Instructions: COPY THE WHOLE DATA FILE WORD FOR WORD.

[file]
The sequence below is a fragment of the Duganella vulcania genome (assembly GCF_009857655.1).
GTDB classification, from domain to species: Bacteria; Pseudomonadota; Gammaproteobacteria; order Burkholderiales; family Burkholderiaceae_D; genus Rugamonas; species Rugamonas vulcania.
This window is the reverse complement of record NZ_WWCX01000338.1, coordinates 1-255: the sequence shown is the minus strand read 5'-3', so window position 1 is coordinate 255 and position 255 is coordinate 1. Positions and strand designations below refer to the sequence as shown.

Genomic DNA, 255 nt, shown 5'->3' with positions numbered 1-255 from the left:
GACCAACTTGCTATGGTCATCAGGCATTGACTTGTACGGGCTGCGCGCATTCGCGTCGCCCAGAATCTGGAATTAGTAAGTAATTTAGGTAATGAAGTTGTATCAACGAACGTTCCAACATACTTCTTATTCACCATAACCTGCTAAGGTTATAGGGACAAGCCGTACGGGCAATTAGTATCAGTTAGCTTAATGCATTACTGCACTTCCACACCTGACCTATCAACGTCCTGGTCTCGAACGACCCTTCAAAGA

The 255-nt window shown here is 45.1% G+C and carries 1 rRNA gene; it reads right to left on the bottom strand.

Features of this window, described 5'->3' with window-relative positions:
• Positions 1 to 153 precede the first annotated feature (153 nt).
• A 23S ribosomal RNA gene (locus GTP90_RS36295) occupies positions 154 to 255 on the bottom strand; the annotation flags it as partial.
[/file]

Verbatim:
The sequence below is a fragment of the Duganella vulcania genome (assembly GCF_009857655.1).
GTDB classification, from domain to species: Bacteria; Pseudomonadota; Gammaproteobacteria; order Burkholderiales; family Burkholderiaceae_D; genus Rugamonas; species Rugamonas vulcania.
This window is the reverse complement of record NZ_WWCX01000338.1, coordinates 1-255: the sequence shown is the minus strand read 5'-3', so window position 1 is coordinate 255 and position 255 is coordinate 1. Positions and strand designations below refer to the sequence as shown.

Genomic DNA, 255 nt, shown 5'->3' with positions numbered 1-255 from the left:
GACCAACTTGCTATGGTCATCAGGCATTGACTTGTACGGGCTGCGCGCATTCGCGTCGCCCAGAATCTGGAATTAGTAAGTAATTTAGGTAATGAAGTTGTATCAACGAACGTTCCAACATACTTCTTATTCACCATAACCTGCTAAGGTTATAGGGACAAGCCGTACGGGCAATTAGTATCAGTTAGCTTAATGCATTACTGCACTTCCACACCTGACCTATCAACGTCCTGGTCTCGAACGACCCTTCAAAGA

The 255-nt window shown here is 45.1% G+C and carries 1 rRNA gene; it reads right to left on the bottom strand.

Features of this window, described 5'->3' with window-relative positions:
• Positions 1 to 153 precede the first annotated feature (153 nt).
• A 23S ribosomal RNA gene (locus GTP90_RS36295) occupies positions 154 to 255 on the bottom strand; the annotation flags it as partial.